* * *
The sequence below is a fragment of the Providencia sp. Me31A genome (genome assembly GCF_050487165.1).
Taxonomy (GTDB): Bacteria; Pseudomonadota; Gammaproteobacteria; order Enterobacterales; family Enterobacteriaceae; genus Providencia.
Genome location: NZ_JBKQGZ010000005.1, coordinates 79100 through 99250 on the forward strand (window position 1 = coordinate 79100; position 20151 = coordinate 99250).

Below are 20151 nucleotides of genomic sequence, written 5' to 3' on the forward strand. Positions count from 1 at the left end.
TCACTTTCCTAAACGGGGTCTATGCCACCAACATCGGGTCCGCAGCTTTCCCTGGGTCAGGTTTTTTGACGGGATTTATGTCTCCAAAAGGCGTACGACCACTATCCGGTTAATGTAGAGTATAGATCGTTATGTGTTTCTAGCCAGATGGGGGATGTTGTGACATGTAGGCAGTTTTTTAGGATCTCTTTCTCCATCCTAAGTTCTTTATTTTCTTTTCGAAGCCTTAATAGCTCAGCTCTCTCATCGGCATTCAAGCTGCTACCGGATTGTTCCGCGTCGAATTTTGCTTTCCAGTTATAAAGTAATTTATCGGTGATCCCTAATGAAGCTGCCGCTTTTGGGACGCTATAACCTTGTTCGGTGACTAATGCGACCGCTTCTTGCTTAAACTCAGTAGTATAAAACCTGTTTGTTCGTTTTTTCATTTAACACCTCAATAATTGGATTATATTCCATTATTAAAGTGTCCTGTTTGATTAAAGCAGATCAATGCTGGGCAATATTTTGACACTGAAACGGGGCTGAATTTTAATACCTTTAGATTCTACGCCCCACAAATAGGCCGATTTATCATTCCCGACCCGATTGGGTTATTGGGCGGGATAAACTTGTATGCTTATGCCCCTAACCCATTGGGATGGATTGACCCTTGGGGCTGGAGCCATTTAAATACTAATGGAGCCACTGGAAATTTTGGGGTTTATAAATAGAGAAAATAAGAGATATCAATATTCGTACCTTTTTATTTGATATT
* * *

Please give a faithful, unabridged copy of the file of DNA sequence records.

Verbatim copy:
The sequence below is a fragment of the Providencia sp. Me31A genome (genome assembly GCF_050487165.1).
Taxonomy (GTDB): Bacteria; Pseudomonadota; Gammaproteobacteria; order Enterobacterales; family Enterobacteriaceae; genus Providencia.
Genome location: NZ_JBKQGZ010000005.1, coordinates 79100 through 99250 on the forward strand (window position 1 = coordinate 79100; position 20151 = coordinate 99250).

Below are 20151 nucleotides of genomic sequence, written 5' to 3' on the forward strand. Positions count from 1 at the left end.
TCACTTTCCTAAACGGGGTCTATGCCACCAACATCGGGTCCGCAGCTTTCCCTGGGTCAGGTTTTTTGACGGGATTTATGTCTCCAAAAGGCGTACGACCACTATCCGGTTAATGTAGAGTATAGATCGTTATGTGTTTCTAGCCAGATGGGGGATGTTGTGACATGTAGGCAGTTTTTTAGGATCTCTTTCTCCATCCTAAGTTCTTTATTTTCTTTTCGAAGCCTTAATAGCTCAGCTCTCTCATCGGCATTCAAGCTGCTACCGGATTGTTCCGCGTCGAATTTTGCTTTCCAGTTATAAAGTAATTTATCGGTGATCCCTAATGAAGCTGCCGCTTTTGGGACGCTATAACCTTGTTCGGTGACTAATGCGACCGCTTCTTGCTTAAACTCAGTAGTATAAAACCTGTTTGTTCGTTTTTTCATTTAACACCTCAATAATTGGATTATATTCCATTATTAAAGTGTCCTGTTTGATTAAAGCAGATCAATGCTGGGCAATATTTTGACACTGAAACGGGGCTGAATTTTAATACCTTTAGATTCTACGCCCCACAAATAGGCCGATTTATCATTCCCGACCCGATTGGGTTATTGGGCGGGATAAACTTGTATGCTTATGCCCCTAACCCATTGGGATGGATTGACCCTTGGGGCTGGAGCCATTTAAATACTAATGGAGCCACTGGAAATTTTGGGGTTTATAAATAGAGAAAATAAGAGATATCAATATTCGTACCTTTTTATTTGATATT